At 6:30, we were up and ready to go. We took a taxi from our hotel to Gare Montparnasse, where we caught a train to Saint-Pierre-des-Corps for the next leg of our trip. We were very sad to leave Paris. That city is wonderful and amazing, and so much more than what I had dreamt it would be. I vowed that we will be back next year. We had fallen in love with this beautiful city.
The trip down from Paris to Saint-Pierre-des-Corps took about an hour. I was worried we might struggle to get to our train at Gare Montparnasse, but it was surprisingly easy. We even had time for a quick croissant and coffee. We found our platform without any problems, but did struggle to find the right carriage to get into. There didn’t seem to be any signs or numbers to indicate which carriage to get on to. So we ended up just jumping into a random carriage as we didn’t want to miss our train. A really nice and helpful French guy helped us find out seats.
When we arrived at Saint-Pierre-des-Corps it was still rather early in the morning. The TGV office was open at the train station and so I decided to collect our tickets for our train from Dijon to Venice while the office was open as I didn’t want to get caught out. The lady at the desk was nice although she didn’t speak much English, but we managed to get our tickets without any problems. Next, we tried to find the Europcar office. We struggled with that for a bit as we searched every inch of the train station and could not find it. Turns out it’s outside the station, directly on the right of the station exit. We got our hire car without much fuss.
Our hire car for the next 7 days was a Toyota Corolla. The French really do like their small cars. But then, the roads and lanes are so small and narrow, you can understand why a small car would be more convenient. Maps in hand, luggage stowed in the boot, we were ready to set out. But when we turned the GPS on, we were horrified to discover it only had the main roads on display, not the display that we were used to back home. Cursing Garmin for the crap France map chip, we fumbled our way to the freeway. It was rather stressful as hubby was driving on the opposite side of the road, in the wrong side of the car, and we had no idea which way we were going. Our only guide were the signs pointing to the major attractions. The GPS was hopeless until we got on the freeway, and even then, it was not always accurate. We were so glad then that we stopped at Saint-Pierre-des-Corps instead of Tours because driving in Tours would have been a nightmare.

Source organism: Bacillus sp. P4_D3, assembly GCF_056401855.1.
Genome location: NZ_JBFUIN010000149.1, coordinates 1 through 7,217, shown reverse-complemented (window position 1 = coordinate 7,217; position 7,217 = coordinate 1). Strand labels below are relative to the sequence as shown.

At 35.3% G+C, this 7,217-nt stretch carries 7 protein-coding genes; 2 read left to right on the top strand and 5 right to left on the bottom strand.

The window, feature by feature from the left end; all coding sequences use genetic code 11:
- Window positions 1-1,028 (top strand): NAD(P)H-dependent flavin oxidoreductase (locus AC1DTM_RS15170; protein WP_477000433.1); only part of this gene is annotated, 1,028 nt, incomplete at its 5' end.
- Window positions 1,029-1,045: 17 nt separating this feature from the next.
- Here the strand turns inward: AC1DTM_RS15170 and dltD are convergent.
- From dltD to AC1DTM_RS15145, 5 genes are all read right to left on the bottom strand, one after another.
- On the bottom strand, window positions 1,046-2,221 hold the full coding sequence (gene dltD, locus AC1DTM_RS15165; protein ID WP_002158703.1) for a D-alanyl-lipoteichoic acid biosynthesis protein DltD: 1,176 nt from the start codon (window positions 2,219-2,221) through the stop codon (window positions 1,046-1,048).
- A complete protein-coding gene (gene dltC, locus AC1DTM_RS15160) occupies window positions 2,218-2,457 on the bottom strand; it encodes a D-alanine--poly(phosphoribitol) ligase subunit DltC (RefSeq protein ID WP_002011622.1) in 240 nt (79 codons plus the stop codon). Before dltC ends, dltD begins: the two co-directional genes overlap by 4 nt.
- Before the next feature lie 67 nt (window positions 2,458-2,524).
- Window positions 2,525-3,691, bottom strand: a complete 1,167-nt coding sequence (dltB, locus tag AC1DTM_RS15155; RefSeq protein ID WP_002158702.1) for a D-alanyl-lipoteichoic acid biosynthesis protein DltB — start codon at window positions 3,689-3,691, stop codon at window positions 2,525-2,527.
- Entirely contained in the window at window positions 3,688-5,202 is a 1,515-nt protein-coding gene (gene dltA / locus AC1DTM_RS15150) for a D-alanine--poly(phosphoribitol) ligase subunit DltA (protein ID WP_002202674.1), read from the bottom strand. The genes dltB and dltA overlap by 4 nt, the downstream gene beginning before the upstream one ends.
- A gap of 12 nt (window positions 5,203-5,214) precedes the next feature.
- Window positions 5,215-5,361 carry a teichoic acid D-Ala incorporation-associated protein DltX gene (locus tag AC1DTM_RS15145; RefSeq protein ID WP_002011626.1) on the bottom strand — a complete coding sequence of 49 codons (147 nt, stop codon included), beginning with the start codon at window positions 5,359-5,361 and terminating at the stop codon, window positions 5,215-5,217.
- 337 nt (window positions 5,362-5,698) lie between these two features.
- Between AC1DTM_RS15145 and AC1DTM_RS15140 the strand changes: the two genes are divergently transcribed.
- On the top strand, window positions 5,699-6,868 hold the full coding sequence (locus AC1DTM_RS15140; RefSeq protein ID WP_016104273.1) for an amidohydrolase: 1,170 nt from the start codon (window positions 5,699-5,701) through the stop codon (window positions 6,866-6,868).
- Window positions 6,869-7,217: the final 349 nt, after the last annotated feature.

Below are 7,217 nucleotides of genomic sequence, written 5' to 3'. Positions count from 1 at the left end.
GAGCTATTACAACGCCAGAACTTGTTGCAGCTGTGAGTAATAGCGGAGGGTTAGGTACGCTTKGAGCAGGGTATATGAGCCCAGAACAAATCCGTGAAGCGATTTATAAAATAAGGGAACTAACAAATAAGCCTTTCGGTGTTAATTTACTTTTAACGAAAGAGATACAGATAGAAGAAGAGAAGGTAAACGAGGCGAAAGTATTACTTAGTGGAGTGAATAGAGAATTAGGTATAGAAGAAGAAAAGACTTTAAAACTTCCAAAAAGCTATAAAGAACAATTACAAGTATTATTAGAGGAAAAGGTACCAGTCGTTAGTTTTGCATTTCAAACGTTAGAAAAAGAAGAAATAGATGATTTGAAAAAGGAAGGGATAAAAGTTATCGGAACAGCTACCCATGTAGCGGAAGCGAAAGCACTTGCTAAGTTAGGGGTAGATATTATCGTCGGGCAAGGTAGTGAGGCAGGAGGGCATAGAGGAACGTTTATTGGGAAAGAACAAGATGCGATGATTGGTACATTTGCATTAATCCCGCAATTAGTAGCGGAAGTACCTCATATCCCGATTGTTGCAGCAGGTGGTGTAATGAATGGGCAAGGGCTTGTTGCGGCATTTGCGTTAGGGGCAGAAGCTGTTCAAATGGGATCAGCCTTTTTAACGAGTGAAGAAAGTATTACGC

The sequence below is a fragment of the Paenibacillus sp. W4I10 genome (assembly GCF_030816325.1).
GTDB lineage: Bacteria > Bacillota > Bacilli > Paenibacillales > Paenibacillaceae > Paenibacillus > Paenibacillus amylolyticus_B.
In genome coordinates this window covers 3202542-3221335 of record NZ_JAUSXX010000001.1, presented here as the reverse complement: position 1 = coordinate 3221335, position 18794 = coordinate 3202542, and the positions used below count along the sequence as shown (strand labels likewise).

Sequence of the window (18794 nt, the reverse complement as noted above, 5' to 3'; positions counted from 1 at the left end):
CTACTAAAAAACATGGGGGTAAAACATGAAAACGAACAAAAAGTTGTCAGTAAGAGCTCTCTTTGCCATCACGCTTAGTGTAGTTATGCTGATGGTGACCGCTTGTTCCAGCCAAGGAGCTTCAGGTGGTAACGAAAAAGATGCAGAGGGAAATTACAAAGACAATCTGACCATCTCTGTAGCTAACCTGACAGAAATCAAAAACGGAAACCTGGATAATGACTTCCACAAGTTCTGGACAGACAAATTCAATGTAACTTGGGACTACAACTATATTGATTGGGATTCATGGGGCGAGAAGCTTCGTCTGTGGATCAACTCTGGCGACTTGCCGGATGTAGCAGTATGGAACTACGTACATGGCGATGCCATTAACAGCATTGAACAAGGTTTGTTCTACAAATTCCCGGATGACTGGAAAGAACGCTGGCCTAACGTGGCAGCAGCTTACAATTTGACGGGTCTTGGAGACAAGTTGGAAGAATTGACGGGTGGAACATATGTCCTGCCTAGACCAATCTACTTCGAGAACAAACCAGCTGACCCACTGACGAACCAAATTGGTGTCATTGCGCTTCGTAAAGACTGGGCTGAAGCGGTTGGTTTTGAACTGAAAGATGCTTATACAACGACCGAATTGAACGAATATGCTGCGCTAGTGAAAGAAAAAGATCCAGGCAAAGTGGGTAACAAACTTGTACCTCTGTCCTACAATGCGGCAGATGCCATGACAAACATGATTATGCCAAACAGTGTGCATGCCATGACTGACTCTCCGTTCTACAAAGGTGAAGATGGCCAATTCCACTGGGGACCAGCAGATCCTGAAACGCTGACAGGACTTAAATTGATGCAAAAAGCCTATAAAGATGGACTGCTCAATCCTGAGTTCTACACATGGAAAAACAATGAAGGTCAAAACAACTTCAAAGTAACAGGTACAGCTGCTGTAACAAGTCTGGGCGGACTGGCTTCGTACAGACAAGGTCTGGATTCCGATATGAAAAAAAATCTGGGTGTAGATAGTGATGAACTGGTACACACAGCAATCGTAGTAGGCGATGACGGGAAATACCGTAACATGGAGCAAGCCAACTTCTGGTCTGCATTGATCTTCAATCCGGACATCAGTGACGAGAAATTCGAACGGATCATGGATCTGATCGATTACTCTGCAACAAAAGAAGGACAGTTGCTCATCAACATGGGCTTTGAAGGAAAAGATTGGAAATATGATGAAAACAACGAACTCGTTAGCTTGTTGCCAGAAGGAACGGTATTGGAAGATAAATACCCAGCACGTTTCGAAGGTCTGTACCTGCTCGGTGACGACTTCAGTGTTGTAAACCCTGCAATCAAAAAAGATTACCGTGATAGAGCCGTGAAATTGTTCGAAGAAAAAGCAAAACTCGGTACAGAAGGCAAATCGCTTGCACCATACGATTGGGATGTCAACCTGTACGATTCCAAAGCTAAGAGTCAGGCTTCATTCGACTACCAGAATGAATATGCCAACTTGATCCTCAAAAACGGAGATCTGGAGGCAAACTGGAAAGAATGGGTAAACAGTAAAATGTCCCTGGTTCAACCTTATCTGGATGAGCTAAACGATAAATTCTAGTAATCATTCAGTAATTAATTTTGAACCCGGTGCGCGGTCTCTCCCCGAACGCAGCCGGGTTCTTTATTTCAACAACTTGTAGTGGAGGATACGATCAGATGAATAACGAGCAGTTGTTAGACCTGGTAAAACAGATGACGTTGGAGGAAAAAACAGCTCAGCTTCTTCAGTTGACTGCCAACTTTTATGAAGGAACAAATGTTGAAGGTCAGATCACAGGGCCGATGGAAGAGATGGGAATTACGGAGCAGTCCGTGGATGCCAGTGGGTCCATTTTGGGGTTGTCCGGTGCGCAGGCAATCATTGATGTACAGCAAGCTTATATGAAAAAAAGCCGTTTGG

We finally made it to Château d’Azay-le-Rideaux after a few detours due to our bad navigation. The Michelin map that we brought with us as backup, was a massive, bulky piece of paper which was almost impossible to open up and read in the car without covering the entire windscreen, and our GPS display was so hopeless that according to the GPS, most of the time, we were driving on water, not on the road.
Château d’Azay-le-Rideaux is a relatively small château in comparison to some of the larger, more famous châteaux of the Loire. This 16th century château, now owned by the Centre des Monuments Nationaux, is a fine example of a Renaissance château and is listed on the UNESCO world heritage list. It is surprisingly well preserved, although quite sparsely furnished on the inside. It is set in the centre of a lovely park. We spent a good hour at this château before wandering down the small streets of the town. We found a small Italian restaurant and stopped by to have lunch. The food was surprisingly much better than we expected and the house wine was excellent.
Leaving Château d’Azay le Rideaux, we headed for Château de Villandry. Château de Villandry is famous for its gardens but the inside of the château is beautifully furnished and well worth the visit nonetheless. Of course the gardens were most impressive. It was so serene and calm in the gardens. I especially liked the ornamental and water garden. We spent about 2 hours here.
By the time we left Château de Villandry, it was well into evening. Surprisingly, we found Château de Rochecotte without any trouble. Our accommodation for the night was quite impressive. The place was sumptuously decorated in the 17th century style, with beautiful furniture, which made the surroundings seem rather grand. Our Comfort Room was fairly large and comfortable, with a view of the French garden. The only down side was the lack of other guests. Because we were there on a week-day, there were only 3 other guests staying the night. So you could say the place lacked a certain liveliness and warmth.
After settling in, we headed down to the restaurant for dinner. Due to the lack of guests, there was no a la carte dining option. There were 3 degustation menus on offer. Surprisingly, the food was quite good. We chose a bottle of Touraine wine to go with the meal, and were pleasantly impressed. We enjoyed a lovely meal in the grand dining room, before retiring for the night.